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We are reclaiming urban public space for people on PARK(ing) Day, Friday, September 16, 2011 from 9am to 5pm.  The designed “PARK(ing) spaces”, metered parking spaces converted into temporary green parks, will be located in front of Southport Grocery, 3552 North Southport Avenue.  The ‘park’ will feature a bicycle repair station, live music, and a lawn for dining and enjoying the day.

In 2009 and 2010, moss Design converted parking spaces into temporary public space, which will be expanded this year to highlight the need for bike infrastructure and open space in Lakeview.  Earlier this year moss Design unveiled a sustainable master plan, prepared for the Lakeview Chamber of Commerce and SSA 27.  Part of the plan was a call for more unique and accessible public open space.  This year’s PARK(ing) Day theme is a “Bicycle Comfort Station” featuring free food, live music, bike parking and repair, and relaxation areas.  Think of it as the mini-mart of the future.
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The Lakeview Area Master Plan (LAMP) will be revealed tonight, but there is one element that I think deserves special attention.

When research began on the project we were out surveying neighborhood inventory, like bike racks, streetscape environments, facade conditions, and public space.  After investigating we found that Lakeview contains only .2 acres of open space per 1000 residents (The ideal ratio is 2 acres per 1000 people).  This notion was reinforced during the public open houses and interview sessions when residents cried out for more public open space.  So where, in a dense, developed urban neighborhood do we find available land for public space?  We thought, let’s look for space on top of things and under things! Read the rest of this entry »

We had a magical PARK(ing) Day installation yesterday!  It was great to see all of our fellow PARKers, and showed that we can do more with the right-of-way than simply store automobiles.  Proving once again, parks are fun, parking is not fun.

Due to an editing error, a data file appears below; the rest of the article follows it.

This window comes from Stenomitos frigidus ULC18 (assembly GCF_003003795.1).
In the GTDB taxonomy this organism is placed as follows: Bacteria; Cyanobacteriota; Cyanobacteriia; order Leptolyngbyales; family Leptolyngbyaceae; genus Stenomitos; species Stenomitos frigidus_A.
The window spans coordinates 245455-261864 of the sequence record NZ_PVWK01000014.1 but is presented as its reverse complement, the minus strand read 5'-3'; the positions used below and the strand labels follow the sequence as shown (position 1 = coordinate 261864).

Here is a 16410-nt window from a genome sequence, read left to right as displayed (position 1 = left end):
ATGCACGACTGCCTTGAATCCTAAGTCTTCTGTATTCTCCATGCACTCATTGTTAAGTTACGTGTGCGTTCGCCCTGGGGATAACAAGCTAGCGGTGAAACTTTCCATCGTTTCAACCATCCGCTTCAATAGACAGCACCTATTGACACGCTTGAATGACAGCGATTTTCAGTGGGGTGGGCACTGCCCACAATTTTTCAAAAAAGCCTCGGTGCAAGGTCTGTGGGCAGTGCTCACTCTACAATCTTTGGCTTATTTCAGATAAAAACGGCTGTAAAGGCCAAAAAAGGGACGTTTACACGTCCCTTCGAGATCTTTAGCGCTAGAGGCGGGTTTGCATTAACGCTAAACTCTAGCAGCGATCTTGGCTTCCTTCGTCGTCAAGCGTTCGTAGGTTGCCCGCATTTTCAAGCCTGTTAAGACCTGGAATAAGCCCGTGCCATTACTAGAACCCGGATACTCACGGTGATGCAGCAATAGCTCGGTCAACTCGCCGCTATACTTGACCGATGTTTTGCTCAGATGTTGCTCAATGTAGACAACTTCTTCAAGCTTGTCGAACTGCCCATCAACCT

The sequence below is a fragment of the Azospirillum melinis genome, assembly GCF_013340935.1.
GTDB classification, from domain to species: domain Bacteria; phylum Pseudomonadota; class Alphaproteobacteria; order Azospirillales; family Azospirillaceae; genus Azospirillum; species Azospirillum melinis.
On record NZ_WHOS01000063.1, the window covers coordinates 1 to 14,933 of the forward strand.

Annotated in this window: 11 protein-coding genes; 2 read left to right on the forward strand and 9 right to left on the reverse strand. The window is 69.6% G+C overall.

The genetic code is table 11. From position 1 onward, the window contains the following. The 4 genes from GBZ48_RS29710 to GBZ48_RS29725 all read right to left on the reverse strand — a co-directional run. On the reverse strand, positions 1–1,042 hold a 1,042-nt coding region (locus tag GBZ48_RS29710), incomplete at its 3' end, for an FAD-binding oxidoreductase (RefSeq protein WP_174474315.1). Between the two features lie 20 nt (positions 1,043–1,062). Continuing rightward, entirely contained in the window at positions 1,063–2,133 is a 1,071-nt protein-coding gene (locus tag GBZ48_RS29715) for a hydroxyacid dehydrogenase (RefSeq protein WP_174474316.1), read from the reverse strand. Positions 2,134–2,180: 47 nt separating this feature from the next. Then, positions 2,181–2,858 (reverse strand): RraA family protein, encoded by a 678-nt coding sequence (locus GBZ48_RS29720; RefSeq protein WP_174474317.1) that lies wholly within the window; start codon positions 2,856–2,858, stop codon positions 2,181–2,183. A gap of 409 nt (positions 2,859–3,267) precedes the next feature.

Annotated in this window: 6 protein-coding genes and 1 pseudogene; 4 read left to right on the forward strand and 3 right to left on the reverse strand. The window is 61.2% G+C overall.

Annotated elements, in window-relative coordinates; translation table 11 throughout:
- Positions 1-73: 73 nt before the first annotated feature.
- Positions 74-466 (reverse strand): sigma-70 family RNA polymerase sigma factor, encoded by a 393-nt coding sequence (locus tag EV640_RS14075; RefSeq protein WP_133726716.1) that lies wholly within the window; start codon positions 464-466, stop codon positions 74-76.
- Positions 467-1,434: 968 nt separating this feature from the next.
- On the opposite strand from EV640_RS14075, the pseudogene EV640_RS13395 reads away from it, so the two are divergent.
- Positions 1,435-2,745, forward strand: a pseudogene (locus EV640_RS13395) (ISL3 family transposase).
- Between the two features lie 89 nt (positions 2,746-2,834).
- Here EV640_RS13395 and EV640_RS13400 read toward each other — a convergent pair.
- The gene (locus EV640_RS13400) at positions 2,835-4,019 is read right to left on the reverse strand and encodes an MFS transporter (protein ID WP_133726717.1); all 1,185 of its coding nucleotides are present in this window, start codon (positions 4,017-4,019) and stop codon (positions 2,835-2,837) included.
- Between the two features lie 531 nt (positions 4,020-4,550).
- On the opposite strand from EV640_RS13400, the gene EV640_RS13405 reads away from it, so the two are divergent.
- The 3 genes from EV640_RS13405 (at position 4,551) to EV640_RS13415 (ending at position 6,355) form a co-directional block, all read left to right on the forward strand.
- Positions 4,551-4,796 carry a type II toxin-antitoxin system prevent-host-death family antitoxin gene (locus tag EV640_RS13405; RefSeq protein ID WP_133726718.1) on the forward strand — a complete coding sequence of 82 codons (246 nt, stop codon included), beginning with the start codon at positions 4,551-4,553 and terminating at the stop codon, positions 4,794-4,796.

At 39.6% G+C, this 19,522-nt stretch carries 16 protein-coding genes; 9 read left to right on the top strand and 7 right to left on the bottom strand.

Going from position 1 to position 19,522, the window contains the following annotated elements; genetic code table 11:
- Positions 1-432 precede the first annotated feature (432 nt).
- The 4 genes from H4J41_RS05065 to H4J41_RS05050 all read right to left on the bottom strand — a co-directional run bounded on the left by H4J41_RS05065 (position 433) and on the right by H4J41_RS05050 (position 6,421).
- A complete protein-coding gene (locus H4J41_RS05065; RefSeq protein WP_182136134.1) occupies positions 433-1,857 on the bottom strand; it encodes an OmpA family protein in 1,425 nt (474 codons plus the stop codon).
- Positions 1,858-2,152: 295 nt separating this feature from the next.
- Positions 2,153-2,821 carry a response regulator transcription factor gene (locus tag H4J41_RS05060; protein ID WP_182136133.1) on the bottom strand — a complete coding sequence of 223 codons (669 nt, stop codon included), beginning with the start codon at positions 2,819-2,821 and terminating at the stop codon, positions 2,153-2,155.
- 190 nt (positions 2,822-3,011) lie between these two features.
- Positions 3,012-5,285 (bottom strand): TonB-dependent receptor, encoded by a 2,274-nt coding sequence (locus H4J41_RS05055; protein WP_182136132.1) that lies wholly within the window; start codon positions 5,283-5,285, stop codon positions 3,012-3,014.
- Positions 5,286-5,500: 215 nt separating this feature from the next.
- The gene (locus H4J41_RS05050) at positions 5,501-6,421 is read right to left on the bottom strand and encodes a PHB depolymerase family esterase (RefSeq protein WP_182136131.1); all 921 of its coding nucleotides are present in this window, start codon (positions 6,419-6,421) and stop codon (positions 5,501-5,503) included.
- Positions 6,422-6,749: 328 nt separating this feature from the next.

We could not have done this without our wonderfully generous sponsors; Southport Grocery, Uncle Dans’s Outdoor Store, Grand Street Gardens, Lake Street Landscape Supply, Farmers’ Market Nursery, Sam & Willy’s, and Alderman Tom Tunney.  Thank you so much for all of your support.

Photos and media coverage inside.

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Our PARK(ing) Day installation was a rousing success.  What was once a dearth of human interaction sprouted into a buzzing public park for the day.  Imagine if this one day turned into a week, months, years.  A much better use of our shared public space.  For more, read our parking treatise here.

radioIn case you missed our interview on this morning’s 848 with Allison Cuddy, here is the audio

More press on us here;

WBEZ blog (with video), Gapers Block, Timeout Chicago

PARK(ing) Day 2009Chicago contains roughly 8,000 miles of surface roads, amounting to 77,575 acres of pavement dedicated to the driving and parking of automobiles.  Automotive real estates further balloons when you consider the private parking lots, garages, and alleys.  Comparatively, Chicago dedicates 7,300 acres to public parks.

The streets of Chicago are typically inhospitable to anything but cars, choking out pedestrians, funneling stormwater runoff to inappropriate locations, contributing to air pollution, and obstructing a genial atmosphere amongst the users.

Imagine the possibilities if streets served more than just a single automotive purpose.  A place where, in addition to transportation, water was recharged, food was grown, and people were present.  On Friday, September 18, from 9a-6p at 3552 North Southport Avenue, moss, along with collaborators Stand Design, will transform a surface street parking corral into public space for PARK(ing) Day.  Reclaiming the public realm for the use of all of the public.  Read the rest of this entry »

McCall Park - portlandOne the best urban open spaces in one of the best US cities is McCall Riverfront Park (named for the former Governor of Oregon) along the the Willamette River in Portland, Oregon.  Aside from its splendid view and close proximity of downtown Portland, it is what brought it to existence that makes it remarkable.   Read the rest of this entry »

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